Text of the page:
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News | Published February 04 2020

NHS leaders: Government must build 100 new hospitals

In order to solve underfunding issues, NHS leaders have released a new report, urging Boris Johnson to provide the health service with £7 billion more each year and construct 100 new hospitals.

During the election campaign, the Conservatives pledged to build 40 new hospitals and upgrade 20 more, although the party was criticised over the specifics of these pledges.

The report welcomes these new pledges but states they “fall well short of what is needed.” 

To support this claim, NHS Providers surveyed NHS leaders to record their opinions on capital investment and the effect this could have on patients. 

According to this survey, 97 per cent of NHS leaders said they were “worried” that their organisation’s needs for capital investment would not be met. If these needs were not met, 82 per responded there would be a “medium or high risk” to patient safety.

More widely, 90 per cent of finance directors in the NHS said that the current capital regime was not “fit for purpose.”

In order to address these issues, NHS Providers set out three recommendations: securing a multiyear capital settlement, extended annually and lasting ten years; doubling the funding available to trusts for capital investment and establishing a new mechanism for prioritising, accessing and spending capital funding based on need.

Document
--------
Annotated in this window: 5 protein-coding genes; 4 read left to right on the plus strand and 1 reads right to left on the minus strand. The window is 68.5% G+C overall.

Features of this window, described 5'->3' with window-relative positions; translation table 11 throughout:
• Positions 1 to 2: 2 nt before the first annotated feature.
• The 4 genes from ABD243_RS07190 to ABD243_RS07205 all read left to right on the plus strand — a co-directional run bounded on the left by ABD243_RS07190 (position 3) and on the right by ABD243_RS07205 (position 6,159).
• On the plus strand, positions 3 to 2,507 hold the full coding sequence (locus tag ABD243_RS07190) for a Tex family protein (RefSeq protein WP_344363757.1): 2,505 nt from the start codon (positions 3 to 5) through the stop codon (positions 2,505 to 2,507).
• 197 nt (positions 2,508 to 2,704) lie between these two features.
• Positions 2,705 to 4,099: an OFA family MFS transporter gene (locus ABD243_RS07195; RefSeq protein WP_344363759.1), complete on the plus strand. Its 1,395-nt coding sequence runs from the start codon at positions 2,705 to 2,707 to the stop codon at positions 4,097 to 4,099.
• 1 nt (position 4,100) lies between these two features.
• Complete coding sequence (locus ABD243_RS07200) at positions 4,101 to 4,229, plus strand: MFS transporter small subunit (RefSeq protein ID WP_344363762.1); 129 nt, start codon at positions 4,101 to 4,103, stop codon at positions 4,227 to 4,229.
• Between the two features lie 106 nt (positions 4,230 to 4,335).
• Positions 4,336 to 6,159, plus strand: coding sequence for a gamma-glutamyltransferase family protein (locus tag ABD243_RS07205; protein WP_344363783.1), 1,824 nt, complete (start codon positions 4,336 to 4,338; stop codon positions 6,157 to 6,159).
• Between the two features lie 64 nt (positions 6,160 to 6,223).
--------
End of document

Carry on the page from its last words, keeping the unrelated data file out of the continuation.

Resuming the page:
Saffron Cordery, the deputy chief executive of NHS Providers, commented on the report by saying: “Despite recent welcome announcements from the government committing to greater investment in infrastructure and facilities, NHS trusts are suffering from years of under-investment in facilities across the English NHS. The situation is now critical for the great majority of organisations and is directly impacting on patients and staff.”

Addressing the need to construct new hospitals, Cordery said: “It’s the time for the biggest building programme in the NHS since the Beatles.”

According to official estimates, the cost of tackling the NHS’s backlog of maintenance has now risen to £6.5 billion across England.

The Department of Health and Social Care responded by saying: “The health infrastructure plan we’ve launched is a long-term, strategic investment in the future of the NHS. It includes the largest hospital building programme in a generation, which will deliver at least 40 new hospitals over the next decade.” 


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Authored by

George Salmon
Political Editor
@theparlreview
February 04 2020

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